(“even the '60s. Number one, it was the Cultural Revolution, so they couldn't really say ism. You know, they might say wastrelism or, you know, anarchism, but, you know, it wasn't some foreign ideology. The other part was concrete reforms, civil rights, women's rights, the beginning of gay-lesbian rights, the rights of students on campus, and then consumer rights, and then environment. You see how programmatic it was. Everybody avoided linking it together and basically saying, you know, big-time corporate capitalism is an omnicidal momentum. I mean, it just has one thing in mind, and it will destroy or weaken or co-opt anything in its way that is civic, that is democratic.”)

(“The other part is corporations have been very clever in distracting people, especially young generation, with entertainment, with professional sports, turning them into spectators. Now you've got, you know, 24/7 entertainment. There's no end to it. And they've also been very good in making people internalize a sense of powerlessness. And the moment people think they can't fight Exxon or City Hall or whatever, they become powerless by definition. They create their own powerlessness.”)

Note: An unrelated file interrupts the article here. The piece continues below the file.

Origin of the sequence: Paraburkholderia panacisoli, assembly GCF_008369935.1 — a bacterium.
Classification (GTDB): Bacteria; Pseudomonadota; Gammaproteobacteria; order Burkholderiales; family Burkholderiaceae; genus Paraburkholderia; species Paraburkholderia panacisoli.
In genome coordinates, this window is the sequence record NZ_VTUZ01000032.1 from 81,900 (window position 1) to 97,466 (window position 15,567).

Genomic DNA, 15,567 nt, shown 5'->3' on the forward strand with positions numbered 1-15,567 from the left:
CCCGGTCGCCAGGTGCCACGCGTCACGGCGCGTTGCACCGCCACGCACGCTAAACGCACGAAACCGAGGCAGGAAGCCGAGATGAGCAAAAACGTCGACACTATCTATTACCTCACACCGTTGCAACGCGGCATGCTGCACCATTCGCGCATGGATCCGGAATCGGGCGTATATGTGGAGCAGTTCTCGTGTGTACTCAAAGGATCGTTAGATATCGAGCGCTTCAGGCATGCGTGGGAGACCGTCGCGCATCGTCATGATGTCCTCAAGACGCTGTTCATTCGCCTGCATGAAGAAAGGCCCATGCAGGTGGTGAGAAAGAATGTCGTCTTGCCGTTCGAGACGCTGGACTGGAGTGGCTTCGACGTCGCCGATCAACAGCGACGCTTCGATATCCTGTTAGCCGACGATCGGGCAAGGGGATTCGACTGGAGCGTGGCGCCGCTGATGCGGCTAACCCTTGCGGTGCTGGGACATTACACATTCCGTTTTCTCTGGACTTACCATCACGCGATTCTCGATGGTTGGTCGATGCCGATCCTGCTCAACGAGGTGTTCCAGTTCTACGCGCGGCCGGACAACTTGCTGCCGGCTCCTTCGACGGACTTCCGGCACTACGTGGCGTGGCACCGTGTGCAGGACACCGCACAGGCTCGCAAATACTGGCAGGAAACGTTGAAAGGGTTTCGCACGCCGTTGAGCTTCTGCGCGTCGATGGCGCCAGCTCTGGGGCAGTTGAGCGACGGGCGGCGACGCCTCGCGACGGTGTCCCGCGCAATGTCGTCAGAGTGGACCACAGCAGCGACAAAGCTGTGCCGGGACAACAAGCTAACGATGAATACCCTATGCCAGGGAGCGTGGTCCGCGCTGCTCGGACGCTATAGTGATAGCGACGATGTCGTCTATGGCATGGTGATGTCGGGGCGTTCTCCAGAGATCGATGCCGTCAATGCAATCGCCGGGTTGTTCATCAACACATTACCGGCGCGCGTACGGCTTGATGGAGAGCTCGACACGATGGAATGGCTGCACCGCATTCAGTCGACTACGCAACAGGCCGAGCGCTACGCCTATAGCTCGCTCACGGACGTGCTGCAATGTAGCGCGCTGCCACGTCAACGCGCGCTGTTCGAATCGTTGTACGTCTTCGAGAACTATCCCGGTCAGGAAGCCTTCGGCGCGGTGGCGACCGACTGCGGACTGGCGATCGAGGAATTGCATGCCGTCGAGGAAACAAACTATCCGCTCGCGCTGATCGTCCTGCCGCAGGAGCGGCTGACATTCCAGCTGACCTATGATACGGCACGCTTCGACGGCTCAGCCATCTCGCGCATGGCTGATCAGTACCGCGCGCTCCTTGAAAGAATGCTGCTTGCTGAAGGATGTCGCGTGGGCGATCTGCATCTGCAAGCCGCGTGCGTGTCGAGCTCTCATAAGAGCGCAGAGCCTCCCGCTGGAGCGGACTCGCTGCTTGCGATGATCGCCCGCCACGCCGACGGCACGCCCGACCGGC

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Wednesday, December 25, 2013

My Log 397: I make the long journey to Costa Rica to attend my daughter’s wedding: one down, and three to go

A couple of weeks before Christmas I took the long journey down to the Central American country of Costa Rica, where my daughter  Belle lives, the purpose of the journey being to attend her wedding. During the six years or so she has been there she has discovered a lovely fellow from Colombia, rejoicing in the name of Richard Quintero de Rivera (I hope I have that right). It is my third visit to Costa Rica, and I had previously met Richard, so that when she told me they were getting hitched I was able to approve wholeheartedly of her choice and her decision, and determined that I could not let the occasion pass without being present.